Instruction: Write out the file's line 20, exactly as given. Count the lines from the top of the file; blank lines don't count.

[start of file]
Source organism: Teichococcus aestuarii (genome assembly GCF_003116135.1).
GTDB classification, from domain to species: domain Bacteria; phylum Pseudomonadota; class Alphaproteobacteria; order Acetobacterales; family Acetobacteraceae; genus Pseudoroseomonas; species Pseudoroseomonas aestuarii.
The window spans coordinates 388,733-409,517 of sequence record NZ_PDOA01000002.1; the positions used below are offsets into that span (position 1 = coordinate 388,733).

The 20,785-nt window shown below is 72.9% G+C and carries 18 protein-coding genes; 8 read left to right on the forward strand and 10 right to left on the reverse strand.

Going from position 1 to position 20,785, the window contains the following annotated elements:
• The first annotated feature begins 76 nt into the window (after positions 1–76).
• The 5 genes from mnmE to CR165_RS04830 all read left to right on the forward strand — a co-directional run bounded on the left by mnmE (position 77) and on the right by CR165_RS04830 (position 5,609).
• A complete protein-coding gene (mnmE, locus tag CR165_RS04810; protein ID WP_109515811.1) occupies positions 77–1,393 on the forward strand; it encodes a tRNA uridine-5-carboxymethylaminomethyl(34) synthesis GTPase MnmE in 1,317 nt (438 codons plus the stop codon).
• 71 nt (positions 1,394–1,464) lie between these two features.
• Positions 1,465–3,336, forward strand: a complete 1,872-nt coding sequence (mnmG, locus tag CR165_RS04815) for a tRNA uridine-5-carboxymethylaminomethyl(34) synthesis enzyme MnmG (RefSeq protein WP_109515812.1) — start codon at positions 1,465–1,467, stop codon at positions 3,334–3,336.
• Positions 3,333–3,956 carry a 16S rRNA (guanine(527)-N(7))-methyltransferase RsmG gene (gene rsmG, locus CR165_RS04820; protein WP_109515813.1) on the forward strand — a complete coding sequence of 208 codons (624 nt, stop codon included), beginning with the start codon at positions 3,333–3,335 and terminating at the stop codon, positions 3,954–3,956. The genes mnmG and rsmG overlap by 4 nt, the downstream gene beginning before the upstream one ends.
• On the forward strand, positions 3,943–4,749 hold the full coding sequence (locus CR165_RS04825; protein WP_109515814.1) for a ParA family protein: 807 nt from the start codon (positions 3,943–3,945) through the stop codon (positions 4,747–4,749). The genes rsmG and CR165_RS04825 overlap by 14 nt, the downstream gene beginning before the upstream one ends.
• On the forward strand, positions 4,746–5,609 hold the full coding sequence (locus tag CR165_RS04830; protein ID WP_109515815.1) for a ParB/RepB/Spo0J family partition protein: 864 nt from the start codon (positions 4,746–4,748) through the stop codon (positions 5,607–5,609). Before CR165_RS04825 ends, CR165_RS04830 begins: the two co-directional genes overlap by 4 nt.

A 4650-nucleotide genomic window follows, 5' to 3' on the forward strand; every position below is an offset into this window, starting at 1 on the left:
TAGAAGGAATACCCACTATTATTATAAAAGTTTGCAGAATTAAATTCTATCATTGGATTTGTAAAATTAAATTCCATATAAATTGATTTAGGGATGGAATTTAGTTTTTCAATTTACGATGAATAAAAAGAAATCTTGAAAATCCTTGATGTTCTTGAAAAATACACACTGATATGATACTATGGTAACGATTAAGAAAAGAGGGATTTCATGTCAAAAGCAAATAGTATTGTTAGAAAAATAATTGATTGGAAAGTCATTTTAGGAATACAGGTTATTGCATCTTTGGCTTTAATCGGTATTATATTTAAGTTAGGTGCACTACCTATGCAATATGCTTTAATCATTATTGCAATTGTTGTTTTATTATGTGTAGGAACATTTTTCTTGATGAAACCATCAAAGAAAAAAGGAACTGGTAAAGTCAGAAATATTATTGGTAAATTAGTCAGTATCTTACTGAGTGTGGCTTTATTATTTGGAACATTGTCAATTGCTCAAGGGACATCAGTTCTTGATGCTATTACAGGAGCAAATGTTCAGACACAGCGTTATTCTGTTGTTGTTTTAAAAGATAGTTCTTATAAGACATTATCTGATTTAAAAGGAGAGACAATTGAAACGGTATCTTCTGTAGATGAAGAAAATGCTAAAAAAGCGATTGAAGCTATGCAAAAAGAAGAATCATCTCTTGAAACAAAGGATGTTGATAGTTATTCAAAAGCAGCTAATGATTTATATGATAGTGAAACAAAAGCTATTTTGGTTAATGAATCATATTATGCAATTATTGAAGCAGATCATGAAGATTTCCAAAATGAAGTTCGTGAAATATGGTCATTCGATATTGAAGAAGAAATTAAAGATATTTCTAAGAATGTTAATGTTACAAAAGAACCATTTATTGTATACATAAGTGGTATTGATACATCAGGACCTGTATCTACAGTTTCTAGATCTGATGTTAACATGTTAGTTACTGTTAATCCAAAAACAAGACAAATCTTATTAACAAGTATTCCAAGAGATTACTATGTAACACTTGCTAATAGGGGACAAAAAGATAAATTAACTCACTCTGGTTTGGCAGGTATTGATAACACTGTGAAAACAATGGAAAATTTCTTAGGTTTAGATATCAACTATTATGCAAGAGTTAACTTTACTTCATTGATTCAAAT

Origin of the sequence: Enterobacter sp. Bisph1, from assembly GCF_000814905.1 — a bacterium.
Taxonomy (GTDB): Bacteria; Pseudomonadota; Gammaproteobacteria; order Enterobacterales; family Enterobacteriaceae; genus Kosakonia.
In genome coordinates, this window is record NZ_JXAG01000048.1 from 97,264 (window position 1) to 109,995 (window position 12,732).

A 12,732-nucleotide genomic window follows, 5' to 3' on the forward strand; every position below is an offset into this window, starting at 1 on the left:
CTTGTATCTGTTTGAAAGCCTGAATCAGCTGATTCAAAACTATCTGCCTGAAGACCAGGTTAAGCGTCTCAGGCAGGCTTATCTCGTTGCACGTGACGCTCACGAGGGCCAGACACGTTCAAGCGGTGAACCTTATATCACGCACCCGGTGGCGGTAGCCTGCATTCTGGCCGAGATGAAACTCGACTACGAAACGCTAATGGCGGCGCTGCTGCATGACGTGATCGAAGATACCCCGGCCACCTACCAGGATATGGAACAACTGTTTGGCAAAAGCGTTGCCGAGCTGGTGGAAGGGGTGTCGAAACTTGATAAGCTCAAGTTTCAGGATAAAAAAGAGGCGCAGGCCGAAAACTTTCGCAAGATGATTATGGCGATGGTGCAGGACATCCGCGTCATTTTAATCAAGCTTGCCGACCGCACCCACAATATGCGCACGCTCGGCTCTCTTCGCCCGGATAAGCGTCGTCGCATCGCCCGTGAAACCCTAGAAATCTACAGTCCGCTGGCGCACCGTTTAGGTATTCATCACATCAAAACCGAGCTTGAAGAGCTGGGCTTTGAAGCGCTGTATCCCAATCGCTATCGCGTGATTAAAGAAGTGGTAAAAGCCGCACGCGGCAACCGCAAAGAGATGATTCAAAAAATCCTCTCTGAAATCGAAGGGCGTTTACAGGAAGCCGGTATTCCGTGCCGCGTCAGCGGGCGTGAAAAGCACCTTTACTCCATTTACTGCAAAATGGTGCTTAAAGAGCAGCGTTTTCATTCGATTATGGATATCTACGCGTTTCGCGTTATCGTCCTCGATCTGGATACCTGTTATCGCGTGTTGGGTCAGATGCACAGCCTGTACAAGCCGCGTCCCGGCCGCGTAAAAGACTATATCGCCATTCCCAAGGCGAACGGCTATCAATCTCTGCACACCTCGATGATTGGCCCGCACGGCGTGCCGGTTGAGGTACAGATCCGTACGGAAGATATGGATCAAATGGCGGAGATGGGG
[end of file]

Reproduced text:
CTTGTATCTGTTTGAAAGCCTGAATCAGCTGATTCAAAACTATCTGCCTGAAGACCAGGTTAAGCGTCTCAGGCAGGCTTATCTCGTTGCACGTGACGCTCACGAGGGCCAGACACGTTCAAGCGGTGAACCTTATATCACGCACCCGGTGGCGGTAGCCTGCATTCTGGCCGAGATGAAACTCGACTACGAAACGCTAATGGCGGCGCTGCTGCATGACGTGATCGAAGATACCCCGGCCACCTACCAGGATATGGAACAACTGTTTGGCAAAAGCGTTGCCGAGCTGGTGGAAGGGGTGTCGAAACTTGATAAGCTCAAGTTTCAGGATAAAAAAGAGGCGCAGGCCGAAAACTTTCGCAAGATGATTATGGCGATGGTGCAGGACATCCGCGTCATTTTAATCAAGCTTGCCGACCGCACCCACAATATGCGCACGCTCGGCTCTCTTCGCCCGGATAAGCGTCGTCGCATCGCCCGTGAAACCCTAGAAATCTACAGTCCGCTGGCGCACCGTTTAGGTATTCATCACATCAAAACCGAGCTTGAAGAGCTGGGCTTTGAAGCGCTGTATCCCAATCGCTATCGCGTGATTAAAGAAGTGGTAAAAGCCGCACGCGGCAACCGCAAAGAGATGATTCAAAAAATCCTCTCTGAAATCGAAGGGCGTTTACAGGAAGCCGGTATTCCGTGCCGCGTCAGCGGGCGTGAAAAGCACCTTTACTCCATTTACTGCAAAATGGTGCTTAAAGAGCAGCGTTTTCATTCGATTATGGATATCTACGCGTTTCGCGTTATCGTCCTCGATCTGGATACCTGTTATCGCGTGTTGGGTCAGATGCACAGCCTGTACAAGCCGCGTCCCGGCCGCGTAAAAGACTATATCGCCATTCCCAAGGCGAACGGCTATCAATCTCTGCACACCTCGATGATTGGCCCGCACGGCGTGCCGGTTGAGGTACAGATCCGTACGGAAGATATGGATCAAATGGCGGAGATGGGG